Draw a contour fill of the curvature of all visible surfaaces on each point and a scale of colors to represent its values
Definition of the surface curvature at a point:
For two-dimensional surfaces embedded in R3, consider the intersection of the surface with a plane containing the normal vector at a point and another arbitrary vector tangent to the surface. This intersection is a plane curve and has a curvature. This is the Normal curvature. The maximum and minimum values of the normal curvature at a point are called the principal curvatures, k1 and k2, and the extremal directions are called principal directions.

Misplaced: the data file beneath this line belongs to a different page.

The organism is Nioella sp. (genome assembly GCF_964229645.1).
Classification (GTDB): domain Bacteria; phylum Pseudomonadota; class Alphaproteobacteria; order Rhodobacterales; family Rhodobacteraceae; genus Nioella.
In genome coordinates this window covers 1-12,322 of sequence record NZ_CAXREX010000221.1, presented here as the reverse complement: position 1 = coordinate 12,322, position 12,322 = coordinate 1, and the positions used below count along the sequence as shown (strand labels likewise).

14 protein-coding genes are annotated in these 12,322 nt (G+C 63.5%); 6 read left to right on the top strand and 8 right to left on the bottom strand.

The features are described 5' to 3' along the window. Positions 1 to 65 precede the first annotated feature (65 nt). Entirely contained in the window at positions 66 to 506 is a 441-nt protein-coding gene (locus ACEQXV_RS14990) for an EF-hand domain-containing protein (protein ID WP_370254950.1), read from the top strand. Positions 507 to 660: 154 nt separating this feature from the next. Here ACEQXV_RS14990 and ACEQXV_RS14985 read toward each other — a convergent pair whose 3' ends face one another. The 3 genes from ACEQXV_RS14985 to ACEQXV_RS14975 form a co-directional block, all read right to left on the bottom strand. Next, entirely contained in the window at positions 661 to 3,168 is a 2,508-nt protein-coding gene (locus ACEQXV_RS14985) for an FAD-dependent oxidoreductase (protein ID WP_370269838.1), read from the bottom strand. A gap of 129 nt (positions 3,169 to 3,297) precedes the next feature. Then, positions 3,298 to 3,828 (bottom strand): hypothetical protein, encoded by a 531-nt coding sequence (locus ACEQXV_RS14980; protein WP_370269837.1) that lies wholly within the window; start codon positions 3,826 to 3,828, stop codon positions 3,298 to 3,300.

It is possible to draw some typical surface curvatures:
- Mean curvature: is equal to the mean of the two principal curvatures k1 and k2. Mean curvature is closely related to the first variation of surface area, in particular a minimal surface like a soap film has mean curvature zero and soap bubble has constant mean curvature.
- Gaussian curvature: is equal to the product of the principal curvatures, k1k2. Is positive for spheres, negative for one-sheet hyperboloids and zero for planes. It determines whether a surface is locally convex (when it is positive) or locally saddle (when it is negative).
- Maximum curvature: The greatest principal curvature k1
- Minimum curvature: The second principal curvature k2
Also the principal curvature directions can be shown as unitary vectors.
Draw by colors the curvature (the inverse of curvature radius) of all visible curves.